What church does Bachmann attend?


Like the U.S. Constitution, I’m down with the concept that there should be no religious test for office. Still, I feel like I’m entitled to know the religious affiliation of a candidate for the presidency, especially if she’s making a big hoop-de-doo about appealing for the votes of, er, social conservatives.

So when Michele Bachmann sat down last week with David Brody, White House correspondent for the Christian Broadcasting Network, to talk about faith and politics, did he ask her where she goes to church? Nope:

Let me just start with a topic that is near and dear to your heart,
and that is prayer. Just simply about your prayer life. What has your
prayer life been like recently? What do you pray about for yourself, for
your staff, and what do you want people to pray for you about?

What we know about Bachmann’s religious identity is that she started out as a Norwegian Lutheran Democrat (ELCA?) in Iowa but that after she and her husband moved to Stillwater, MN, they joined Salem Lutheran Church, a member of the ultraconservative Wisconsin Evangelical Lutheran Synod (WELS). But a few weeks ago, Salem’s pastor told the AP that “the family
stopped attending regularly when they moved to another Twin Cities

Yes, the Bachmanns moved a couple of years ago, but they did not move to “another” Twin Cities suburb. They bought a nice place on the 18th hole of the Stoneridge Golf Club in West Lakeland Township, which is part of Stillwater. According to Mapquest, it takes all of 13 minutes to drive the eight miles from Stoneridge to Salem Lutheran. So have the Bachmanns just stopped going to church? Joined another congregation? Or do they still show up at Salem as regularly as they can? Whatever the case, Bachmann no longer identifies herself as WELS.

Let it be noted that belonging to WELS may be a disability for an American politician. Back in 2006, someone noticed that the denomination, whose Lutheranism is pretty unreconstructed, considers the papacy to be the Antichrist. Bachmann vigorously denied that this was the case, and the little tempest quickly blew over. But now that she’s front and center on the national stage, it could easily blow up again. Remember John Hagee and the Whore of Babylon?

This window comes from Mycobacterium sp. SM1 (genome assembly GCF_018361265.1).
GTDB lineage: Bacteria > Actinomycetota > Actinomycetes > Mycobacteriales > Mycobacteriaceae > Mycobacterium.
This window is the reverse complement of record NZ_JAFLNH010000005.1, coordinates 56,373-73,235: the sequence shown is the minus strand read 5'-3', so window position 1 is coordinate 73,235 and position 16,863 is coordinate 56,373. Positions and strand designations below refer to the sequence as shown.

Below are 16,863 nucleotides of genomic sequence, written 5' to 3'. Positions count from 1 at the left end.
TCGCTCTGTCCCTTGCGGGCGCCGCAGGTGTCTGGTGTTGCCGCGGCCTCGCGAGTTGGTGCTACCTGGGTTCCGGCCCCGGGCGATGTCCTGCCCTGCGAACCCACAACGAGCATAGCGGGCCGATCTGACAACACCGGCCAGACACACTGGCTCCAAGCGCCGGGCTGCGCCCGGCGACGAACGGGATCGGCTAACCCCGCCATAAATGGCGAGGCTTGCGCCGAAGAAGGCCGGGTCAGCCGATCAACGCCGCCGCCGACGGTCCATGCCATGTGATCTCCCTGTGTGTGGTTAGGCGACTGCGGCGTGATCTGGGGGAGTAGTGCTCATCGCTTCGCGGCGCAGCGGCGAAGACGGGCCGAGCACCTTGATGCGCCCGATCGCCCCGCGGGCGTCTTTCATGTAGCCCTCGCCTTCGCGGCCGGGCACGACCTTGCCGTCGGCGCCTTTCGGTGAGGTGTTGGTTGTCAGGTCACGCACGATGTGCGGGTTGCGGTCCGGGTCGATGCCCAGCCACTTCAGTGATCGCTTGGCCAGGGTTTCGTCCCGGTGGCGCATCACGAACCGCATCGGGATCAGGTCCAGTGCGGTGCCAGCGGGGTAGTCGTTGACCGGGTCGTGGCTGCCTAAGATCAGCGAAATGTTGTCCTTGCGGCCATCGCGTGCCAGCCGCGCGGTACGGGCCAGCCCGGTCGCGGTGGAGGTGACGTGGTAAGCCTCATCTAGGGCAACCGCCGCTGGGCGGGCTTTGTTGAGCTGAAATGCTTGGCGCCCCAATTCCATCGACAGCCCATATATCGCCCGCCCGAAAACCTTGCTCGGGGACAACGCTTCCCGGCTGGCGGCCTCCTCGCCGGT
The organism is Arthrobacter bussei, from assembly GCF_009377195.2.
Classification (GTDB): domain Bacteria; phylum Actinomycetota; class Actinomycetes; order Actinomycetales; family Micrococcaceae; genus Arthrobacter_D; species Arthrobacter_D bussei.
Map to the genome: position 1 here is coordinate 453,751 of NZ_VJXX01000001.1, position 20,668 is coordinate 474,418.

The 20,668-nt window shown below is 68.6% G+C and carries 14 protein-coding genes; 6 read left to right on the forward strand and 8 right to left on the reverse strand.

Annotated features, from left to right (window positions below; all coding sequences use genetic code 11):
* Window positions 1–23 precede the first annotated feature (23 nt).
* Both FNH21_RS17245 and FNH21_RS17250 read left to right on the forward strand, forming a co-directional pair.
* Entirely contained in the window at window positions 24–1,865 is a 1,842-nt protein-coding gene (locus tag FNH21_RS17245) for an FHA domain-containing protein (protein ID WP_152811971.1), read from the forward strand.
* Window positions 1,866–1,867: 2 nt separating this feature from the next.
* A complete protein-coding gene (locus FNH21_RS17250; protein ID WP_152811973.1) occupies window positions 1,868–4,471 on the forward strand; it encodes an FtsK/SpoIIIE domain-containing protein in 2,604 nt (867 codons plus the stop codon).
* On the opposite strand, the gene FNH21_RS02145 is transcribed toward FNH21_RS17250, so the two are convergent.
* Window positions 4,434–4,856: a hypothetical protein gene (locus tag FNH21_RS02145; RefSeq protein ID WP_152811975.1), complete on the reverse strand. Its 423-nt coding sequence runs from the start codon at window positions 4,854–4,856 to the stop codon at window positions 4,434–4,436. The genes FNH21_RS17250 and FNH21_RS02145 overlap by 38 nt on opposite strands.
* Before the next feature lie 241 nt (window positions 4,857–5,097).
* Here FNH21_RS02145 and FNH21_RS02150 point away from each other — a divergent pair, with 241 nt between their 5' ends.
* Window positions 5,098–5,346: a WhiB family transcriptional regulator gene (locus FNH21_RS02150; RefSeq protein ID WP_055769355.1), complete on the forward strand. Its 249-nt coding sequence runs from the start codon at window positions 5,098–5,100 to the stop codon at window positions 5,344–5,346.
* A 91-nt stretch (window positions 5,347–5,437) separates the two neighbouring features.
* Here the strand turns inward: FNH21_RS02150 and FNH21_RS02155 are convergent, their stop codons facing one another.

While Bachmann has a particular reason to fuzz up her religious identity, she’s hardly the only latter-day Republican politician to do so. Sarah Palin steadfastly refused to acknowledge her own lifelong (until she ran for statewide office) membership in the Assemblies of God. Other examples abound. I’ve got an idea that there’s a memo out there to GOP candidates that they should just present themselves as “Christians.” That’s what white evangelicals increasingly prefer to call themselves, and it lets you evade all invidious denominational–and doctrinal–distinctions. Or even better, just talk about your recent prayer life.

Update: WaPo’s July 5 story on Bachmann’s husband Marcus simply shuffles in what the AP got from Salem’s pastor :

The Bachmanns’ strong belief that homosexuality is a correctable sin
within the realm of possible redemption is consistent with the teachings
of the Salem Lutheran Church in Stillwater, the birthplace of Minnesota
on the banks of the St. Croix River. A modest brick building with a
wide isosceles roof and stained-glass windows in the chapel, Salem
served as the place of worship for the Bachmanns until their recent
move. The church belongs to the highly conservative Wisconsin
Evangelical Lutheran Synod, which, in explaining its views on
homosexuality, points to the passage in Corinthians where the apostle
Paul says to former sinners, “That is what some of you were.”

“The past tense is significant,” the Synod’s official Web site observes.

It’s fair enough to bring Salem into the story, but the church just sits there as the place the Bachmanns used to go. 

Further update: Red State isn’t impressed with Bachmann’s performance.